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Clippers’ Frank on Kawhi Leonard return: “No one knows”

Michael Holley and Michael Smith discuss the upcoming NBA season and debate the top players in the league. Vinnie Goodwill joins to discuss whether Lebron James, Kevin Durant or Giannis Antetokounmpo is the best.

When asked about the possible return of Kawhi Leonard this season, Clippers owner Steve Baller said, “nobody knows at this stage.”

Clippers President of Basketball Operations Lawrence Frank knows better than to contradict the guy who signs the checks. Frank met with the media on Friday in advance of training camp opening next week and echoed the Clippers’ owner on Leonard’s return, with the quote via Mirjam Swanson of the Orange County Register.

“At this point, it’s just no one knows when you’re dealing with a recovery from an ACL (injury), the timeframe.”

“Even just to save you guys throughout the year,” Frank told reporters logged into the Zoom video conference, “(the answer is) is no one knows. You just attack it day by day. He has a very detailed plan with a great group, and we’ll just let his body and the doctors tell us when it’s the right time.”

Leonard partially tore his ACL during the playoffs then had surgery on in it July. Timelines for ACL returns vary depending on the details of the injury, but a nine-month recovery would have him back on the court around the end of this coming season. However, Leonard historically tends to be cautious and take his time making injury comebacks, and the conventional wisdom is he will not be on the court for the Clippers this season.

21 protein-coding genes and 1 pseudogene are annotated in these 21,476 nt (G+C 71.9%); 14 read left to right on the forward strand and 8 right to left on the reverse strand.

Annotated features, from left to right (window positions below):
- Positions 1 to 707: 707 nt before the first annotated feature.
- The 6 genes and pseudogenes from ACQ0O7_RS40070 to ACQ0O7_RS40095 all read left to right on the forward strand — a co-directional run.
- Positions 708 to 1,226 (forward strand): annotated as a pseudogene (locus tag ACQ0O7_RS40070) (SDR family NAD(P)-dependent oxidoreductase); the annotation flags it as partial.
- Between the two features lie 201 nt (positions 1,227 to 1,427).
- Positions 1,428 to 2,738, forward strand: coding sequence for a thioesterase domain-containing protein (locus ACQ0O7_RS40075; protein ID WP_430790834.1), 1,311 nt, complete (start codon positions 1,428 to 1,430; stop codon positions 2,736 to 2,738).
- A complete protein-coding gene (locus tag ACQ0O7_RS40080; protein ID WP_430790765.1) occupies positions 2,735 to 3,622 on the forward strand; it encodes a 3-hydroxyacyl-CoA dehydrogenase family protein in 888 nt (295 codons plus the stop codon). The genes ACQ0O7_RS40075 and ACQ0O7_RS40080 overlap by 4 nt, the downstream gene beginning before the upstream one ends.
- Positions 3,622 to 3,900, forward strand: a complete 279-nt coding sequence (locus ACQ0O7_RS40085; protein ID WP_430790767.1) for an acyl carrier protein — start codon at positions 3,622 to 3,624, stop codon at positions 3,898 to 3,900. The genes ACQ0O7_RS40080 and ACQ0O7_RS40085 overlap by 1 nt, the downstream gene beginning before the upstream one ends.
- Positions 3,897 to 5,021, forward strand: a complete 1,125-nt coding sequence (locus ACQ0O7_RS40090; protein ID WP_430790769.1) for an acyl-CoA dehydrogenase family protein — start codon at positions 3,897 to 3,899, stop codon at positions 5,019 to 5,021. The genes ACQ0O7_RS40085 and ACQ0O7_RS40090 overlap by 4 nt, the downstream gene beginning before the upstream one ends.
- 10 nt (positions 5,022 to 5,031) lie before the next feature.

Leonard also signed a four-year, $176 million extension to remain with the Clippers this offseason, and Frank was happy to lock down their best player even with the injury.

“The fact that he’s not only decided to remain a Clipper but that he’s firmly planted his flag in the ground, I think it’s great. It’s validation of a lot of different things – the organization that Steve and the group has built where a talent like Kawhi wants to be a Clipper for a long time.”

This is a deal that works for both sides. The Clippers lock up a top-five player in the NBA when healthy. The four-year contract allows Leonard to sign an extension in two years — as has been common around the NBA of late with the eight percent raises allowed in an extension outpacing how fast the cap is rising — or he can ride out the contract, which will end after a new broadcast rights deal is signed and the salary cap is expected to rise again.

This season, the Clippers will still be a quality team led by Paul George and a deep roster, but they are not title contenders without Leonard.